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19 April 20238 minute read

To Order or to Award? An Unbiased View

On 16 September 2022, Mr Justice Andrew Baker handed down his oral judgment in the matter of EGF v HVF, HWG, TOM, DCK, HRY1. The judgment addressed a challenge under the Arbitration Act 1996 (AA 1996) concerning allegations of apparent bias on the part of the arbitral tribunal and considerations of a tribunal's powers when making a partial award pursuant to the UNCITRAL Rules. The judge's obiter comments on what is within a tribunal's gift by way of interim relief pursuant to the UNCITRAL Rules are relevant reading for any arbitration practitioner.

Key takeaways are that (i) there is a high threshold to establish bias on the part of an arbitral tribunal such that it should be removed and/or that its awards should be set aside and (ii) though arbitral practice may permit interim remedies to be recorded in a tribunal's award, rather than in an order, practitioners should consider whether an express request for relief in the precise form specified in the UNCITRAL Rules is advisable, if there is a risk of such relief being challenged before an English court.

Challenge to the tribunal and its partial award

This judgment was made in relation to the challenge of a London-seated arbitral tribunal, and its partial award. In that award, the tribunal, amongst other things, included an interim payment order (expressly described as such) directing the claimant to pay a sum of US USD250 million by a specified date.

The claimant:

  1. applied for the removal and replacement of the arbitrators, and for the partial award to be set aside, on grounds of apparent bias under sections 24 and 68 AA 1996. The claimant alleged that a procedural ruling issued by the tribunal concerning the late admission of a witness statement created an appearance of bias against the claimant. The claimant also challenged the tribunal's refusal to set out their reasons for that decision; and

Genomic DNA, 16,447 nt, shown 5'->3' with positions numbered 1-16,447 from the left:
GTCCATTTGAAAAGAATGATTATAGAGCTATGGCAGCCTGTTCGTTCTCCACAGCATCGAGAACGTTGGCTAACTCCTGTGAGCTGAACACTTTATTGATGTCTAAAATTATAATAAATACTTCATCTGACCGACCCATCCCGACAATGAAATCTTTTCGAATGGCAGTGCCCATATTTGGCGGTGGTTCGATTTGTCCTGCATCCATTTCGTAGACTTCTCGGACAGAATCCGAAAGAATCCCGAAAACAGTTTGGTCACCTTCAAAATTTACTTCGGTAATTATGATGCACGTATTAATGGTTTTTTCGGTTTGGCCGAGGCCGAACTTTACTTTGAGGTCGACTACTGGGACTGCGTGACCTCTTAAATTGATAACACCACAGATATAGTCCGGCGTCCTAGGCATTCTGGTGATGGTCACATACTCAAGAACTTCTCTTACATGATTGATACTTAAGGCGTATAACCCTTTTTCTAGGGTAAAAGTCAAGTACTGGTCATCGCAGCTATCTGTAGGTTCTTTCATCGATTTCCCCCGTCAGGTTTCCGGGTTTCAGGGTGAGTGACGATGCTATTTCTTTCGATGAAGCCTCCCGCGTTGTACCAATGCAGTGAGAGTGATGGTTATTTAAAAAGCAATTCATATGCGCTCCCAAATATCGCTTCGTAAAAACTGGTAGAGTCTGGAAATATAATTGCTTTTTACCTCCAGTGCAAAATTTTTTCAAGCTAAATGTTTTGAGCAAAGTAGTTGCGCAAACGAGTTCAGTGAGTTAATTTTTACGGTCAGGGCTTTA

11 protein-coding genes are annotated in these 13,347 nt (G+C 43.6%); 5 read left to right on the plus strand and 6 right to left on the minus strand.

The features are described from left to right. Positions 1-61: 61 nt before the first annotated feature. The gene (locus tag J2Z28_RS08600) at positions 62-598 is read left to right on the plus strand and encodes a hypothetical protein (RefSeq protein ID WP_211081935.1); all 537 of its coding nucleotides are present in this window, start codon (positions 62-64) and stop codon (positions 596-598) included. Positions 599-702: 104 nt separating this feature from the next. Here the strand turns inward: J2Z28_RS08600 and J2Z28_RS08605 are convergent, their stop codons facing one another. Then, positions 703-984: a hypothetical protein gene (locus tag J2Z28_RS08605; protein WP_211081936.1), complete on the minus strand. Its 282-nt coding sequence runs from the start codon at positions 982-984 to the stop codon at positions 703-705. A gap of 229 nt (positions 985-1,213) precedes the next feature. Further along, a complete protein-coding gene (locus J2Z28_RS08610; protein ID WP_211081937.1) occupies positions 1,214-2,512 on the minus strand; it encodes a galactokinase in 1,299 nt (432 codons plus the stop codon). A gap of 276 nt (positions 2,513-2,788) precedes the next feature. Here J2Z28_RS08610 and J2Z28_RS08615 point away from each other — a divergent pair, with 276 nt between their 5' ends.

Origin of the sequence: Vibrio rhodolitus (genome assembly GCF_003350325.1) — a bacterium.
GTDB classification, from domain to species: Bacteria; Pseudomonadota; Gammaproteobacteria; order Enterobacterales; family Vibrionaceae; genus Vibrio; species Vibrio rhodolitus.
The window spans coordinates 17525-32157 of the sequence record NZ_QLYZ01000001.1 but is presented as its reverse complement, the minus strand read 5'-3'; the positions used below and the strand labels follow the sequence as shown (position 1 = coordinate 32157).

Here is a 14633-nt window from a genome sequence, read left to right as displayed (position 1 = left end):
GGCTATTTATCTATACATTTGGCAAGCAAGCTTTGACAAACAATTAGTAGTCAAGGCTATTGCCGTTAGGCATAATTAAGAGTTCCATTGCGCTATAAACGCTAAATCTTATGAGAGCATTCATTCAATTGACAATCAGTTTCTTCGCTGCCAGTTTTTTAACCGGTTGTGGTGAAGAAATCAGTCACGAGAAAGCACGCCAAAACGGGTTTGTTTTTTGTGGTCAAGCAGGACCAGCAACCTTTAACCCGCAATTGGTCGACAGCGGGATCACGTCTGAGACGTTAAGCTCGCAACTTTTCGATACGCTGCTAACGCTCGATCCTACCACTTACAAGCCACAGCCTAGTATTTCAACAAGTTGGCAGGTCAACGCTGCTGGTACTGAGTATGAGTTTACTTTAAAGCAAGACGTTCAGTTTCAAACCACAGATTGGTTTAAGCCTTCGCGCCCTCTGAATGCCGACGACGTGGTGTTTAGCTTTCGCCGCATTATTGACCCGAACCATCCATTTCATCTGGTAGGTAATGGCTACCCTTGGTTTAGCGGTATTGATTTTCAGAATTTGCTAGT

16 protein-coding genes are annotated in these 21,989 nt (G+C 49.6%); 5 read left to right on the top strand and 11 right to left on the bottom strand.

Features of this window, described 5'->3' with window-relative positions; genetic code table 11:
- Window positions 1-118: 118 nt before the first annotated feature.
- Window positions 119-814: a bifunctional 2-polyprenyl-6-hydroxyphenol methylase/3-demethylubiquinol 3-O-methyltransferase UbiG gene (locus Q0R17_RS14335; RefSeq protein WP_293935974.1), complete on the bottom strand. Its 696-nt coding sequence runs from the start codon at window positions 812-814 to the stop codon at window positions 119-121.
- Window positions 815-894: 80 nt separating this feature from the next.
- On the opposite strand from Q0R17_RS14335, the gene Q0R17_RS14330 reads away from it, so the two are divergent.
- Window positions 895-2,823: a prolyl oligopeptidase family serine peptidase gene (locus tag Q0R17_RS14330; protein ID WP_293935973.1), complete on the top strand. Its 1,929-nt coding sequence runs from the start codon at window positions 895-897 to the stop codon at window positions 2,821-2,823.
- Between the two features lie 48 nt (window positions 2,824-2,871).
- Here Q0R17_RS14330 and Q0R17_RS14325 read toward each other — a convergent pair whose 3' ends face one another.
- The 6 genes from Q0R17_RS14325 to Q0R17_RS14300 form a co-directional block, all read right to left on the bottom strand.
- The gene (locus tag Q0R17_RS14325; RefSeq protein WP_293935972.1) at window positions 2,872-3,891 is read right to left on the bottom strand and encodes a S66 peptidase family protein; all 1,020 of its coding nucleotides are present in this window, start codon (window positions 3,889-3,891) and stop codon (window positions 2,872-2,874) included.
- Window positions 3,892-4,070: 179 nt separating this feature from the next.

2. challenged the partial award pursuant to sections 67 and 68(2)(b) AA 1996 on the basis that the tribunal did not have the jurisdiction to make an interim payment order in the partial award and had exceeded its powers in doing so.

The judge dismissed the claims, finding that:

  1. there was nothing in the procedural ruling regarding witness statements that would cause any reasonable observer to think the arbitrators were not keeping an open mind in respect of the underlying factual issue;
  2. the claimant had not pleaded that it had suffered substantial injustice as required by section 68(2) AA 1996 and it was not fair to allow the claimant to put forward a new case in argument. The judge accordingly dismissed the challenge under section 68 AA 1996;
  3. had the judge been required to decide the point, he would have held that the tribunal had exceeded its powers by including an order for payment of an interim remedy in the partial award pursuant to Article 34 of the UNCITRAL Rules;
  4. however, the tribunal did have power under Article 26 UNCITRAL Rules to order by way of interim remedy a provisional payment on account.
Apparent bias

Ahead of issuing its partial interim award, the tribunal had, on the final day of a hearing on the issues to be decided in that award, permitted the first defendant to enter into evidence a witness statement served that same morning. The tribunal did not permit the claimant to conduct any cross-examination in relation to that evidence, because to do so would require an adjournment of what was intended to be the final hearing in the case.

In reaching its decision that there was no justifiable doubt as to the arbitrators' impartiality, the court noted that the witness statements in question went to "a specific, narrow point of fact, of possible but marginal relevance to the case", that the tribunal's ruling was a "rational and reasonable response within the range of case management solutions that an impartial tribunal might consider" to allow the parties to address the relevant allegations, and that the tribunal had acted even-handedly.

Although the tribunal had refused to permit the claimant to cross-examine the witnesses on the newly admitted evidence, this was on the basis that the claimant would nevertheless have a fair opportunity to argue that the statements should be discounted. Indeed, the claimant was explicitly reassured that it would be entitled to rely on the fact that there had been no time for cross-examination. In the circumstances, the judge considered there was no doubt as to the arbitrators' impartiality and went so far as to say that "there was never any serious basis for proposing that such doubt existed".